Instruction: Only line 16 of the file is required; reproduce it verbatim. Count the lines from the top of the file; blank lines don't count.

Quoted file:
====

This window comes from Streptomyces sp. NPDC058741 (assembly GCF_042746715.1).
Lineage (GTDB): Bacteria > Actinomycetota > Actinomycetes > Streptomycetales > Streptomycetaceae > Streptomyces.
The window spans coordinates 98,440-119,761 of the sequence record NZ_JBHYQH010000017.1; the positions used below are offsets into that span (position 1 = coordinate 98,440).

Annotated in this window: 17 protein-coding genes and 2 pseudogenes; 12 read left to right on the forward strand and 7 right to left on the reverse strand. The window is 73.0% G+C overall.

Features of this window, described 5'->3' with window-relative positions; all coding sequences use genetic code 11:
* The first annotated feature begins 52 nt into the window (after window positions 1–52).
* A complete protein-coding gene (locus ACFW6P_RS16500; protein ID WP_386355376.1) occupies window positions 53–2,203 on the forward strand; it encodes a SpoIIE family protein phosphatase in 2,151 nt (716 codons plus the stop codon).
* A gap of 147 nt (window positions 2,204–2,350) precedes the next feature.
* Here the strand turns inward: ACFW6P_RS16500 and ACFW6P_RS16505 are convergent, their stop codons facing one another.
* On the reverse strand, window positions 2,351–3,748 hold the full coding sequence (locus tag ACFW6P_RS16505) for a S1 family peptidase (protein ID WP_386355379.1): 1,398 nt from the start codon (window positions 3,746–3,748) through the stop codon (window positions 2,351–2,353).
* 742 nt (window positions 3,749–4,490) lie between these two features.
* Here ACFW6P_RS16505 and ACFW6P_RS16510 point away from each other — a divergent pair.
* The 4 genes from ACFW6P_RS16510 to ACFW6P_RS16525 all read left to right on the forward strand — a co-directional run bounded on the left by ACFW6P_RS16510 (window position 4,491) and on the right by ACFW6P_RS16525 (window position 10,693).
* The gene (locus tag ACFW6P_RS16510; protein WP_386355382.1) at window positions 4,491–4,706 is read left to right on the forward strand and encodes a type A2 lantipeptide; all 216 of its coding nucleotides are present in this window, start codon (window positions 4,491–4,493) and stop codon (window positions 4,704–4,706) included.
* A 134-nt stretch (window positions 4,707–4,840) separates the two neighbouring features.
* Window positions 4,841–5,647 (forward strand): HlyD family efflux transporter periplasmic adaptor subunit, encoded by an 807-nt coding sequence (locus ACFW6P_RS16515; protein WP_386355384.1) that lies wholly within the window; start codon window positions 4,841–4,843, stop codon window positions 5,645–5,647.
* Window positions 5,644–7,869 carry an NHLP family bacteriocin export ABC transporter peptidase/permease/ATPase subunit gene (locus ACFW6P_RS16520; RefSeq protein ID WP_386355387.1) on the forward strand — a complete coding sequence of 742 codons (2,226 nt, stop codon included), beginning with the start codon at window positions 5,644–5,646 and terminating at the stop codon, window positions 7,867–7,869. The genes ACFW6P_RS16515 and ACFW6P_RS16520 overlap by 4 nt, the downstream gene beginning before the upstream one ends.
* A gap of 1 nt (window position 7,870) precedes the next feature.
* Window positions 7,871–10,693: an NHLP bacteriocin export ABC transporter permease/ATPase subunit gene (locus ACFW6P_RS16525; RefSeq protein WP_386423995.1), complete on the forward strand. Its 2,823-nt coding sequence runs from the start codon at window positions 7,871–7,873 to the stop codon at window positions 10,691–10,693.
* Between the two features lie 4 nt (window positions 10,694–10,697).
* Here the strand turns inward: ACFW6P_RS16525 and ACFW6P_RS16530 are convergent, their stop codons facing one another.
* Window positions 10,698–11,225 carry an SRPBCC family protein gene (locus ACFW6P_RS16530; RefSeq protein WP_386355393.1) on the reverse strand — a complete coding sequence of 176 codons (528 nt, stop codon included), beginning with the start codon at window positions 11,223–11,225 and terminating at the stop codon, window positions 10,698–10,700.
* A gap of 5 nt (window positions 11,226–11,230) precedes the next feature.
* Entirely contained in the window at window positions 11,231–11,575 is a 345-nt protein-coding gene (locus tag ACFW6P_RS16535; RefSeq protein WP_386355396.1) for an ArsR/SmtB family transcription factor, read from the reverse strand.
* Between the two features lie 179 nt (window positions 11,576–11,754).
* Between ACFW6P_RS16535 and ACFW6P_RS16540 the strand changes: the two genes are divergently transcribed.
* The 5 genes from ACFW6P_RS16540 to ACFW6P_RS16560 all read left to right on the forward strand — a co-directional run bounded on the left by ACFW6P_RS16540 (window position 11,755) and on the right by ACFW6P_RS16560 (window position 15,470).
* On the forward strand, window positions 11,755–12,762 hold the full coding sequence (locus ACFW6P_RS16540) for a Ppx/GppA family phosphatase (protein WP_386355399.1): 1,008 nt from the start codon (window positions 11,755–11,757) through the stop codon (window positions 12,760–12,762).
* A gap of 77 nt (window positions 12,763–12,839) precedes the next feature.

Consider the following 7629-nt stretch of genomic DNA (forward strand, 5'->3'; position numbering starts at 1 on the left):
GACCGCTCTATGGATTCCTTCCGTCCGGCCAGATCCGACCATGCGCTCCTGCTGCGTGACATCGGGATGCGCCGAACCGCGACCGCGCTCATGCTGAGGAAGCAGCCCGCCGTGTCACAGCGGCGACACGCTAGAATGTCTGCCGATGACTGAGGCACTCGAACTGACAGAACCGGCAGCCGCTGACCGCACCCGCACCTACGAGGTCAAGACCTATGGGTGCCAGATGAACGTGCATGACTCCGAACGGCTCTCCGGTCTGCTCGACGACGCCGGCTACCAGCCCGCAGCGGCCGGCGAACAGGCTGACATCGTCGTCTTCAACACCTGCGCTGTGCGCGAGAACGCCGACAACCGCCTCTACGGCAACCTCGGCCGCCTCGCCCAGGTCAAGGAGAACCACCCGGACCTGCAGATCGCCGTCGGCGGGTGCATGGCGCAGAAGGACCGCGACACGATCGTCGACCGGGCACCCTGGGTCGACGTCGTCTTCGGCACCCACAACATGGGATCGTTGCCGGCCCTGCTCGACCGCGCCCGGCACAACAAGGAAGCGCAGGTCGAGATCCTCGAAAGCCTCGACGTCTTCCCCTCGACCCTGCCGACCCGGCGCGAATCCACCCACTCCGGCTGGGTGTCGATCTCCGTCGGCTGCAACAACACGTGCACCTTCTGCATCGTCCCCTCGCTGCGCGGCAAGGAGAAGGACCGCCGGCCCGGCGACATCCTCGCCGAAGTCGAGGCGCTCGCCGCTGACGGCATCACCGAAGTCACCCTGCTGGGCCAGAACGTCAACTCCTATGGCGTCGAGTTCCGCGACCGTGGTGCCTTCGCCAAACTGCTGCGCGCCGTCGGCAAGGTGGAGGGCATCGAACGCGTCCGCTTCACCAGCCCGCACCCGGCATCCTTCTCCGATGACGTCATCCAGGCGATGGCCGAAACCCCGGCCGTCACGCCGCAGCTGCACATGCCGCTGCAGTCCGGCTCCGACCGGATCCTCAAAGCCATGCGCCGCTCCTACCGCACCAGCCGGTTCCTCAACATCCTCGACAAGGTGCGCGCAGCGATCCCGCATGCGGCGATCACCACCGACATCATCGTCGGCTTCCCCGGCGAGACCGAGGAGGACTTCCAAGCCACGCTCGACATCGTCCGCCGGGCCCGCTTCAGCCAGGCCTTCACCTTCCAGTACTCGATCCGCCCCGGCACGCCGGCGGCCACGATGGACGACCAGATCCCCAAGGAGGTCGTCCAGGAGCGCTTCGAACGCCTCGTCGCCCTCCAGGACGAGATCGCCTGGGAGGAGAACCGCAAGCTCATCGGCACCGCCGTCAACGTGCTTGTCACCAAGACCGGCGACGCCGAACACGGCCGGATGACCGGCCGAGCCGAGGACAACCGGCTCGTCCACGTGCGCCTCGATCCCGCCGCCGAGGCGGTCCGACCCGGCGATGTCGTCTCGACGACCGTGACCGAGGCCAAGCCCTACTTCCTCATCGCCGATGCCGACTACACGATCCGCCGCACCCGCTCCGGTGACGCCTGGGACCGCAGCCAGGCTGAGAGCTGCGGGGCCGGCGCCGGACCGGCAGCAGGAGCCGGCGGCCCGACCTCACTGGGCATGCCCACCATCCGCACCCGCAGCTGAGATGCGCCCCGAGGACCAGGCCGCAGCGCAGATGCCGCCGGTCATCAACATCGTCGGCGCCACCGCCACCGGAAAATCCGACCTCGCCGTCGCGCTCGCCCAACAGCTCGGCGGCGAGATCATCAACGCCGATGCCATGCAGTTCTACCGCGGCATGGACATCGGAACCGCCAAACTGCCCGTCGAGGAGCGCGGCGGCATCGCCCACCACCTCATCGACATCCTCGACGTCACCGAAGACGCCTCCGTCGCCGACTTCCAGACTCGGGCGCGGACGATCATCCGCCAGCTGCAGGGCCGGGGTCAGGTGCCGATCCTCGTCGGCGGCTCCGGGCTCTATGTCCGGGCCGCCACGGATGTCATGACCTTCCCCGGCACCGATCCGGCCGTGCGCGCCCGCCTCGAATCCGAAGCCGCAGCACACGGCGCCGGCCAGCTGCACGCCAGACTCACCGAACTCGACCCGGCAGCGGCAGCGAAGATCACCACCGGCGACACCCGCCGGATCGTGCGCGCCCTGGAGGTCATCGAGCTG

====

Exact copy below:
* Window positions 4,841–5,647 (forward strand): HlyD family efflux transporter periplasmic adaptor subunit, encoded by an 807-nt coding sequence (locus ACFW6P_RS16515; protein WP_386355384.1) that lies wholly within the window; start codon window positions 4,841–4,843, stop codon window positions 5,645–5,647.